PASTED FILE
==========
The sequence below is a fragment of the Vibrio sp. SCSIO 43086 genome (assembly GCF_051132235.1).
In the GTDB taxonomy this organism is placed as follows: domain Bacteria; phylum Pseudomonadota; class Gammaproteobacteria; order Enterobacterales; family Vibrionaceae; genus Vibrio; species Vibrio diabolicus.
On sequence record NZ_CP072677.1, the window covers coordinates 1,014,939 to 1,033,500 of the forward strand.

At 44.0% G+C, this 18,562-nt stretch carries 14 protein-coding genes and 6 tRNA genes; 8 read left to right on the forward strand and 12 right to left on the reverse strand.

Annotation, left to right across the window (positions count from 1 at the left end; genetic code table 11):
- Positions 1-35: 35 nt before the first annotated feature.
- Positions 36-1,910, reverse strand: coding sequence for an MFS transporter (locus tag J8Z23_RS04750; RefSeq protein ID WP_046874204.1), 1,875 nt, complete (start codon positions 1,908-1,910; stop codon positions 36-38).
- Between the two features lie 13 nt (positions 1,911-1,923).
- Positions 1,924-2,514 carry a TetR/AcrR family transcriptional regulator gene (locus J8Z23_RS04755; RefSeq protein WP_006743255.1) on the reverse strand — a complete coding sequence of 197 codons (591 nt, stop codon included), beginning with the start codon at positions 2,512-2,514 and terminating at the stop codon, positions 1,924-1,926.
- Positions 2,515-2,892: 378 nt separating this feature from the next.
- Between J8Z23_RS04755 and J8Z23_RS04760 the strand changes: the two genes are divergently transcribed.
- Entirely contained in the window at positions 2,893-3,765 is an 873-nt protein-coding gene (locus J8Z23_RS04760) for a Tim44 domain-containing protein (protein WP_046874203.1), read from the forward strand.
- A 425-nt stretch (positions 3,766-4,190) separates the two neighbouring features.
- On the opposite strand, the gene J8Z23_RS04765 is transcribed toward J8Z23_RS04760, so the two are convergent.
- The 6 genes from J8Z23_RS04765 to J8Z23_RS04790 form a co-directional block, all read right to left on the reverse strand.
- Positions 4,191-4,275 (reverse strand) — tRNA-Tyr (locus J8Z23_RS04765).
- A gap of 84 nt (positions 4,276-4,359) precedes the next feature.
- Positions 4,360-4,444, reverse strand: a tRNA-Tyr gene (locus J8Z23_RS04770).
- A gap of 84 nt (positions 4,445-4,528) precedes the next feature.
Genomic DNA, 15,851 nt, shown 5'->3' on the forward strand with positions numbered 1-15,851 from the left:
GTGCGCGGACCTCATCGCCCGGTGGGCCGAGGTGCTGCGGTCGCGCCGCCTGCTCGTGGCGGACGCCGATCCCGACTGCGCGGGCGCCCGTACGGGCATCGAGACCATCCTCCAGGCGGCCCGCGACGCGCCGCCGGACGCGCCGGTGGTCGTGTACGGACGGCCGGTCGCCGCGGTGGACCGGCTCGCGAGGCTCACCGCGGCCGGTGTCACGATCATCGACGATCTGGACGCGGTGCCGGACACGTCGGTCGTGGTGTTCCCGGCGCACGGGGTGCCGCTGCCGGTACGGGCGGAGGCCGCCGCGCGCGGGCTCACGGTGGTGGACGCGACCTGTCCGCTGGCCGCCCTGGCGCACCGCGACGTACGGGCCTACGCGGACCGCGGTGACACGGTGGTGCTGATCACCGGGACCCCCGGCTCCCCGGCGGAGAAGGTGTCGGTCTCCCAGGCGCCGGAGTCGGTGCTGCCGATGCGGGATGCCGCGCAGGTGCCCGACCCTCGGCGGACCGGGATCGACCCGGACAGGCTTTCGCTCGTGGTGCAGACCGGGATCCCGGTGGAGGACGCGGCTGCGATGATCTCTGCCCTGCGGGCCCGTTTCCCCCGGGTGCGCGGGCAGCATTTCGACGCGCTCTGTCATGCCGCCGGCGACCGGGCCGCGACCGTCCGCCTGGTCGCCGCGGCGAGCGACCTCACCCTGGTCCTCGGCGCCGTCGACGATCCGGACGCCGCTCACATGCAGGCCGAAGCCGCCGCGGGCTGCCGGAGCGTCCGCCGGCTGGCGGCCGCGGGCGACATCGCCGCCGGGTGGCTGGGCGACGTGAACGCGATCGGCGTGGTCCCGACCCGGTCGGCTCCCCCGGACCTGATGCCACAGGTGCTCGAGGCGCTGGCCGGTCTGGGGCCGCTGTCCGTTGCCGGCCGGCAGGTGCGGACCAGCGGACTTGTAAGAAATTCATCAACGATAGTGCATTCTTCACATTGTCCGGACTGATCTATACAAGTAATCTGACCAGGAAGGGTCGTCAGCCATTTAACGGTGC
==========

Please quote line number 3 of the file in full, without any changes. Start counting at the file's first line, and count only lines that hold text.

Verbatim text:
On sequence record NZ_CP072677.1, the window covers coordinates 1,014,939 to 1,033,500 of the forward strand.